The ANA reports that in-house agencies are expanding their capabilities, too, handling a broader range of work than they have in the past. "It's still a lot of collateral and point-of-purchase, but strategy work is increasing and about half of the in-house agencies are doing some kind of media planning and buying," said ANA group exec VP Bill Duggan. He added: "When we went back in the field in June and July and asked about newer functions like digital, social and mobile, we were told those were assigned to in-house agencies, too."

Cost-Cutting, Procurement Influence

The ANA attributes the increase in in-house agency activity largely to corporations slashing ad budgets and the CMO suite being forced to do more across a range of marketing channels with less. Those marketers that have in-house shops say that moving advertising duties to an internal organization can reduce costs when compared with outsourcing, especially with the increased reliance on digital and social marketing channels.

Cost efficiencies are still the most often mentioned advantage (88%). However, other factors, such as institutional knowledge (up 14% from 2008) are adding to marketers' decision to build up their in-house resources.

The trend isn't being driven by CMOs alone. When a company has a marketing procurement department, those procurement execs often influence the moving of business from an established external agency to an in-house one. According to the survey, 45% of those companies with marketing procurement divisions referred to procurement as "influential" in deciding to move business in-house.

The largest percentage of those surveyed (42%) say that their domestic budget for labor hours and overhead to support in-house agencies is less than $1 million, while just over one-third (34%) say that their budget is $1 million to $4 million.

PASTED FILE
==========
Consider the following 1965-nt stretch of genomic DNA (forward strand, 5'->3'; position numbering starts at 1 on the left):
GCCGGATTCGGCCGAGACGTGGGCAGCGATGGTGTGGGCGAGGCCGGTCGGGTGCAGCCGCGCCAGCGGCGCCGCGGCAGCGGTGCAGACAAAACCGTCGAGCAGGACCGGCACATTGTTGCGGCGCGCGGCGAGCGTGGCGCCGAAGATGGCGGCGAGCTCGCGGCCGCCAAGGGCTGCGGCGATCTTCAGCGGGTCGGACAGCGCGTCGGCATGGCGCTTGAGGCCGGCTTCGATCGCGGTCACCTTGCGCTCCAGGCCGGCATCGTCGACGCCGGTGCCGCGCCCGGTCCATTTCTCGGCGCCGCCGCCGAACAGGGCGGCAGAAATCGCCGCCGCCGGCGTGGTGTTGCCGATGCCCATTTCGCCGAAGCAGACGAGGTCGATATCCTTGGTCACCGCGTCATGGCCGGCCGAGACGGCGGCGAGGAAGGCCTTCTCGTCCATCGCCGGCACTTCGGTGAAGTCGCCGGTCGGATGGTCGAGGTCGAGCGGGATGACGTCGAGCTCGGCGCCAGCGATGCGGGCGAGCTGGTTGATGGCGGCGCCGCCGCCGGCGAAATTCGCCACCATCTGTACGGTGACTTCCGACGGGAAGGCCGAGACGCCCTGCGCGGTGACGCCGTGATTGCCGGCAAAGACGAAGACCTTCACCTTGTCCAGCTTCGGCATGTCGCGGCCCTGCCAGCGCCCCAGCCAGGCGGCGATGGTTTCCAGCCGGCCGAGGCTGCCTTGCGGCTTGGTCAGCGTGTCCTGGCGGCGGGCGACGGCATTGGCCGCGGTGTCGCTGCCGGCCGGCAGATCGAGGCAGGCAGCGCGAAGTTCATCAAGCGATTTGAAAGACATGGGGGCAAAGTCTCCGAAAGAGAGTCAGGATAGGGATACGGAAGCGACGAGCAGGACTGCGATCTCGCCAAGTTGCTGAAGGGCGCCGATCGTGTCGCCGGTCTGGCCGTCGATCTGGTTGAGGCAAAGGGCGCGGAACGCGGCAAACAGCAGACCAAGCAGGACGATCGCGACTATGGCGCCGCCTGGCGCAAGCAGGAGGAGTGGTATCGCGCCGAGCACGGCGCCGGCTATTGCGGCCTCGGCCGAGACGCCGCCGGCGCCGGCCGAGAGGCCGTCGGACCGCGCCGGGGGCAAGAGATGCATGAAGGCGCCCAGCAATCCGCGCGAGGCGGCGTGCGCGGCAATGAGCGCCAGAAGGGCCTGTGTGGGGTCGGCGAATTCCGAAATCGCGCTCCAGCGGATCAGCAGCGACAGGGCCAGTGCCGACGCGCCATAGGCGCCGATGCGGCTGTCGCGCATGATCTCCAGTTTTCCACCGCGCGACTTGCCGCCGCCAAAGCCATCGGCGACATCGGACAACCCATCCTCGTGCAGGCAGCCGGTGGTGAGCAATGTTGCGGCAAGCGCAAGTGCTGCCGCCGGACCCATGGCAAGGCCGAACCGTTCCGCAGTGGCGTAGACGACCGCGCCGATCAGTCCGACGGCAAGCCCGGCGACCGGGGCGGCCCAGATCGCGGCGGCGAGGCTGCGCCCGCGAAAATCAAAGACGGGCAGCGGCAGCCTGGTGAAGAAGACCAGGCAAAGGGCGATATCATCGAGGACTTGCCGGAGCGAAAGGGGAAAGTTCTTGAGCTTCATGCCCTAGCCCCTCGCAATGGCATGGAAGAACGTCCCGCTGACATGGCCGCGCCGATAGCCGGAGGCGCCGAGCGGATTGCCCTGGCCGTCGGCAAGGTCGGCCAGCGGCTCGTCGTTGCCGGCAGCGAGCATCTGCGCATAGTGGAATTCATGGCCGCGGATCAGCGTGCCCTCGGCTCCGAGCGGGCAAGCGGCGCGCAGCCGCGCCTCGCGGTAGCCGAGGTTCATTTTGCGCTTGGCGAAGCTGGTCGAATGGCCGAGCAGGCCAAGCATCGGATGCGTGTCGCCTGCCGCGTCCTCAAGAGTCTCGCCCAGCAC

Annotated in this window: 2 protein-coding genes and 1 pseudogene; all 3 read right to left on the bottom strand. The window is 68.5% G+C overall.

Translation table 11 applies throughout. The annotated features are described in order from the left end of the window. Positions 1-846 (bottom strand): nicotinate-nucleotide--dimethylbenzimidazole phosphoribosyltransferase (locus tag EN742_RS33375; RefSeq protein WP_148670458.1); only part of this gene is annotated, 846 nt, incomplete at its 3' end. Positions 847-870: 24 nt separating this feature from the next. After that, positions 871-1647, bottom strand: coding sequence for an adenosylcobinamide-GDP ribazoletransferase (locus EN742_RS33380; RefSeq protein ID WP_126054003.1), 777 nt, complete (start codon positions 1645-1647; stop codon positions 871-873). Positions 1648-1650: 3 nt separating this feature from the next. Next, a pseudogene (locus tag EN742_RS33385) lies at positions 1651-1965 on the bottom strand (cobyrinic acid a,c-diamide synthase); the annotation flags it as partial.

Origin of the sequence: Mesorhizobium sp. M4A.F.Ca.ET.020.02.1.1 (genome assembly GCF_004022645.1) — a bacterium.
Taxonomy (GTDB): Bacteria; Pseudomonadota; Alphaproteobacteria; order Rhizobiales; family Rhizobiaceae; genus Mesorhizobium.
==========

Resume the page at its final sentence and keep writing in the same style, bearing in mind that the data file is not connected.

"I think it's absolutely cost-driven and the need for quicker turnaround as well," said Mr. Duggan. "[In-house agencies] are closer to their internal brand groups and internal decision groups and have those conversations in the hallway rather than setting it up via phone and email."


The biggest challenges that in-house agencies face in 2013 are staying on top of key trends (it was cited as a disadvantage 45% of the time in 2013, up from 36% in 2008) and the lack of creative innovation (which increased to 43% from 34%).

The dissatisfaction with creative innovation calls into question whether marketers can attract the same quality talent that Madison Avenue can. For one thing, ad agencies permit creatives to work on more than one account, which is often appealing to creatives. Secondly, as ad budgets on the marketer side tighten, agencies are often able to offer more generous salaries.

The survey showed that 6% of respondents had previously had an in-house shop but closed it. The top reason cited? The need for better marketing skills.

"It's long been the reputation of in-house agencies that talent is not as strong as outside agencies," said Mr. Duggan. "But I do believe that's changing. Increasingly there are in-house agencies that are doing better work, and there's some degree of talent migration from traditional to in-house agencies." That information was based on discussions with members and others in the industry, but not something that was borne out out of the study, he said.

"The continual emphasis on the bottom line and cost-savings has accelerated the in-house agency," said Mr. Duggan. "But the new news seems to be that they are delivering on the 'good' not just the 'fast' and 'cheap' -- in some cases doing work more comparable to outside agencies."

Said Mr. Liodice: "I don't expect people to be dumping their entire outside agency roster, but what you're seeing are some things peeling off. Is this a warning? Are marketers getting more comfortable with having conversations directly with the media companies or even doing media-planning and buying themselves? I think the answer is yes."